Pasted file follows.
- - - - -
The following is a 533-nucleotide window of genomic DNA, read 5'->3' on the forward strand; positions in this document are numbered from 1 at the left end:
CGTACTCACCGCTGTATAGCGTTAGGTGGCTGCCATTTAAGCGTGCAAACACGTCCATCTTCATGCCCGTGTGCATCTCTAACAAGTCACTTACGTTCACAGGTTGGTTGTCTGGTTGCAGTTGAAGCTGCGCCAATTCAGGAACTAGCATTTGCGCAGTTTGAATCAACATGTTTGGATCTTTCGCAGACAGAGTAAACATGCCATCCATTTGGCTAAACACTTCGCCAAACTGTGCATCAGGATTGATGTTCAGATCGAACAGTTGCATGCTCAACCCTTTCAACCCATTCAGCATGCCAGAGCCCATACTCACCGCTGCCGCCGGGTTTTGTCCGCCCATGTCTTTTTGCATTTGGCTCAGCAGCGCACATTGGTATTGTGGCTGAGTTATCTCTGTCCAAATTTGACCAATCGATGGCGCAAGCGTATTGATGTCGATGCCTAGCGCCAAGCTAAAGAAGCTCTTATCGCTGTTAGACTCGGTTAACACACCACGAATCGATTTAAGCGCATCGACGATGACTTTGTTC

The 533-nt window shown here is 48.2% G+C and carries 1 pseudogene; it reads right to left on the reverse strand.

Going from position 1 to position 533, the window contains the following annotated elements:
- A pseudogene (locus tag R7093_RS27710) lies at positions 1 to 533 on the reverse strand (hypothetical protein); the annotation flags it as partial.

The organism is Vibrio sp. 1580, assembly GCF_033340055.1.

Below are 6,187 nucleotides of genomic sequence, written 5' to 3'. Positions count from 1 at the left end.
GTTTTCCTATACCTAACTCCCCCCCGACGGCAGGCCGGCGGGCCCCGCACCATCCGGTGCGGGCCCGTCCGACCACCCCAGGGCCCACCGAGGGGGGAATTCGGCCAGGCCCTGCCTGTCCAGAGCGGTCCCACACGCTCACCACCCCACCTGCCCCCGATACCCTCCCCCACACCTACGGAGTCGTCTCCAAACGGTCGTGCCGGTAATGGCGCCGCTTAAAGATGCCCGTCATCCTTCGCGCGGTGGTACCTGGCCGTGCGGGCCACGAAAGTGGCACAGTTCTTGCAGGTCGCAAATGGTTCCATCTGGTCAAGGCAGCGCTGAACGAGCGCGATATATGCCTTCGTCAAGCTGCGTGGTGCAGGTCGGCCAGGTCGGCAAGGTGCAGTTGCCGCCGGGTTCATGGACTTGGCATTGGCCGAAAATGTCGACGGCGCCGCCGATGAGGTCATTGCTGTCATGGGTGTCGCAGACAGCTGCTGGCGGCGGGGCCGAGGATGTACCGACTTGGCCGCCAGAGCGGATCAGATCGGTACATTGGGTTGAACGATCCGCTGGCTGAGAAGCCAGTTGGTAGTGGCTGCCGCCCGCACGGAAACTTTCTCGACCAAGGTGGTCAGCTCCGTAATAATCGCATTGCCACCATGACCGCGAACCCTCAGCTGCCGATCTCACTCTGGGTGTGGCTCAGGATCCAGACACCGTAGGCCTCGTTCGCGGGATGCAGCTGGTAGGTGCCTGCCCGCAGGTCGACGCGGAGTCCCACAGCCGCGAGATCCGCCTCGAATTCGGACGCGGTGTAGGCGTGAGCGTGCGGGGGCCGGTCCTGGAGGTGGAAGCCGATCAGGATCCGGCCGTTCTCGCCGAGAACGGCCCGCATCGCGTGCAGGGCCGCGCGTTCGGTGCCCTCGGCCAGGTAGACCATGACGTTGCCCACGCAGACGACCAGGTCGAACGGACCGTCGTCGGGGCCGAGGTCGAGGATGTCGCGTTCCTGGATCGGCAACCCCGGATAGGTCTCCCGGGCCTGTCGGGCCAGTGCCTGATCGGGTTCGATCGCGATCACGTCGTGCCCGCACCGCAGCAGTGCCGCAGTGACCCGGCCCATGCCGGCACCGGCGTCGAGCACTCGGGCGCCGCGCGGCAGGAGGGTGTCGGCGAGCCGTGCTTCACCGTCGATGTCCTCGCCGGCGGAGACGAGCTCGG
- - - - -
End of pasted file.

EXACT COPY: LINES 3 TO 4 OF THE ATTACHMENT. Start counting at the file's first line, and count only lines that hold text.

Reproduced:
The 533-nt window shown here is 48.2% G+C and carries 1 pseudogene; it reads right to left on the reverse strand.

Going from position 1 to position 533, the window contains the following annotated elements: